Yuri Slezkine

The House of Government

A Saga of the Russian Revolution

Princeton University Press 2017

New Books in HistoryNew Books in Peoples & PlacesNew Books in PoliticsNew Books in Politics & SocietyNew Books in Russian and Eurasian StudiesNew Books Network December 4, 2017 Marshall Poe

Before the revolution that—very unexpectedly—brought them to power, the Bolsheviks lived nomadic lives. They were always on the run from the authorities. That the...

Before the revolution that—very unexpectedly—brought them to power, the Bolsheviks lived nomadic lives. They were always on the run from the authorities. That the authorities were always after them is not really a mystery, for all the Bolsheviks really wanted to do was take their authority away. What they would put in place of that “old” authority, they were not sure. Time would tell. They were, however, sure that they would, once in power, stop running around and settle down. Since Moscow was their new capital, they stayed in Moscow’s hotels for a time while they tried to puzzle out how to build the world’s first communist state. Clearly, however, it wouldn’t due to have the People’s Commissars staying in fancy (if a bit down-at-the-heel) “bourgeois” hotels; it just didn’t feel right. The Soviet elites needed a place of their own. In 1928, they started to build it and a few years later it was done. It came to be known as the “Government House on the Embankment.”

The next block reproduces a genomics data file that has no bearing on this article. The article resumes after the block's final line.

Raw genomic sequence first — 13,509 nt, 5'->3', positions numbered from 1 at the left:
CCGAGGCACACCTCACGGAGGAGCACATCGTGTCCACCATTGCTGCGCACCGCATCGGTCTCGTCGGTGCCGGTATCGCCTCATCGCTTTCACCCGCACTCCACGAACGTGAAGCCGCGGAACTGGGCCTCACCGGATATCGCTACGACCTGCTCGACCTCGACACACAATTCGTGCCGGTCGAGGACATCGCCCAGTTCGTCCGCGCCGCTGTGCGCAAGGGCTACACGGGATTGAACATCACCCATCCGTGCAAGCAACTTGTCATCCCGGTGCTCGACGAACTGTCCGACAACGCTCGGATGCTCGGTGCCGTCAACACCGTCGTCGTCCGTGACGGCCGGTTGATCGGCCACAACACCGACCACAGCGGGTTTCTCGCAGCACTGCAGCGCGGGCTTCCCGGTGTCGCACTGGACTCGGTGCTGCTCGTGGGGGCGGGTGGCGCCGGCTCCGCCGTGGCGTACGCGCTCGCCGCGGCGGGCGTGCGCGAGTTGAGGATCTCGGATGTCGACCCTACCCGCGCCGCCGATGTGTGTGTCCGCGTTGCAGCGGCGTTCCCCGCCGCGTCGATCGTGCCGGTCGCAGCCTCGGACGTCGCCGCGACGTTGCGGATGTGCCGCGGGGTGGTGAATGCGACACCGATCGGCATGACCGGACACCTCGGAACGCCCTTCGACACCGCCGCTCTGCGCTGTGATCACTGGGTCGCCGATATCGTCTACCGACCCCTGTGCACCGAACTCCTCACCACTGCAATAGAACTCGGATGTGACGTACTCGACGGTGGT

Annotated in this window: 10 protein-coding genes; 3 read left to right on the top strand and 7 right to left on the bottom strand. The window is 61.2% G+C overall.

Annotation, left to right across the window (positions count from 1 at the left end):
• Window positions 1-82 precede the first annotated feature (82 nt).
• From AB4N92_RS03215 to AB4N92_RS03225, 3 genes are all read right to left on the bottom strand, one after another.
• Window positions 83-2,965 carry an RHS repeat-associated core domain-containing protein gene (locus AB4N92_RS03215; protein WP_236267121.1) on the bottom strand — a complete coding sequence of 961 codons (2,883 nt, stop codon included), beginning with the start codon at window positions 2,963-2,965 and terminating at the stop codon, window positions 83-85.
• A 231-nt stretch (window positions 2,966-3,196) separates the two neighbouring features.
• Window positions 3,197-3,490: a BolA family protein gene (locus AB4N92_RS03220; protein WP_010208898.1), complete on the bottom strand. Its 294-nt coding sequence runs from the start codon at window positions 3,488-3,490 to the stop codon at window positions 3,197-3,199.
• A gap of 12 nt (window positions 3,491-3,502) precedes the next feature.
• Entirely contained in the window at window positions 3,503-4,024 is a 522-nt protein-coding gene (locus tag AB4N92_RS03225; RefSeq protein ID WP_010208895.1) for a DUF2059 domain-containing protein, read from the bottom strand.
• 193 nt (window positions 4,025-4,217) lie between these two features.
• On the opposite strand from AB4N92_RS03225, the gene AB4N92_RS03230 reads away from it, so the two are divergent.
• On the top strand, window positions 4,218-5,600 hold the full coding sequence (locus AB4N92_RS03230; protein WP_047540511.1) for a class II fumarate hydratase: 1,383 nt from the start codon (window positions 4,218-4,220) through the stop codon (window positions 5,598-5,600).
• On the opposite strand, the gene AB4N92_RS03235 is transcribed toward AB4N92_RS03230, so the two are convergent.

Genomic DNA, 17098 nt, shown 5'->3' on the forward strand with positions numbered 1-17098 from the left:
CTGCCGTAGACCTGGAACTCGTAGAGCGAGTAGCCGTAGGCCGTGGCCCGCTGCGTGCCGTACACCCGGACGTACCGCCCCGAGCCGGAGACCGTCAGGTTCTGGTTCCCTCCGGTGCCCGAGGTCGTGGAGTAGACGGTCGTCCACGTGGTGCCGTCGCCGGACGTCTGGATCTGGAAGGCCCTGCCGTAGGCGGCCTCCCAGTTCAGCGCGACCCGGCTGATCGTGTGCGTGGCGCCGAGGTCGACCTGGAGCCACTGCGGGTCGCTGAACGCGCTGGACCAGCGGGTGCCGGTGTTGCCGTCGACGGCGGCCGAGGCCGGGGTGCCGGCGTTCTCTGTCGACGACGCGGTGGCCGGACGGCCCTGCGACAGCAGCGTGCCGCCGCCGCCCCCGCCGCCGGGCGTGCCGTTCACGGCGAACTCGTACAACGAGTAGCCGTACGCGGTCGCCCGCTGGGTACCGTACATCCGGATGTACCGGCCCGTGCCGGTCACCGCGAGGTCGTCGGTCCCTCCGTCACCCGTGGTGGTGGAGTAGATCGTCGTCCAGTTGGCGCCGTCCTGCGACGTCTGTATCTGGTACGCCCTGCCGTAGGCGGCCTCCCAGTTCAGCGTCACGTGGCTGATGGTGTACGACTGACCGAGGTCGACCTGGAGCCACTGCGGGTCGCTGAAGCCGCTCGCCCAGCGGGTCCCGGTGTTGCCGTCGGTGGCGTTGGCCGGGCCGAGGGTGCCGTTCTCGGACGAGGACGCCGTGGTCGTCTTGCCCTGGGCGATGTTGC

As Yuri Slezkine writes in his novelesque history The House of Government: A Saga of the Russian Revolution (Princeton University Press, 2017), their new home was where the Revolutionaries came to live and the Revolution came to die. Slezkine has some very interesting and to some, I’m sure, controversial things to say about the two generations of residents he discusses in the book. One is reminded a bit of Turgenev’s “Fathers and Sons,” though in reverse: In the “House,” revolutionaries raised counter-revolutionaries. Listen in.

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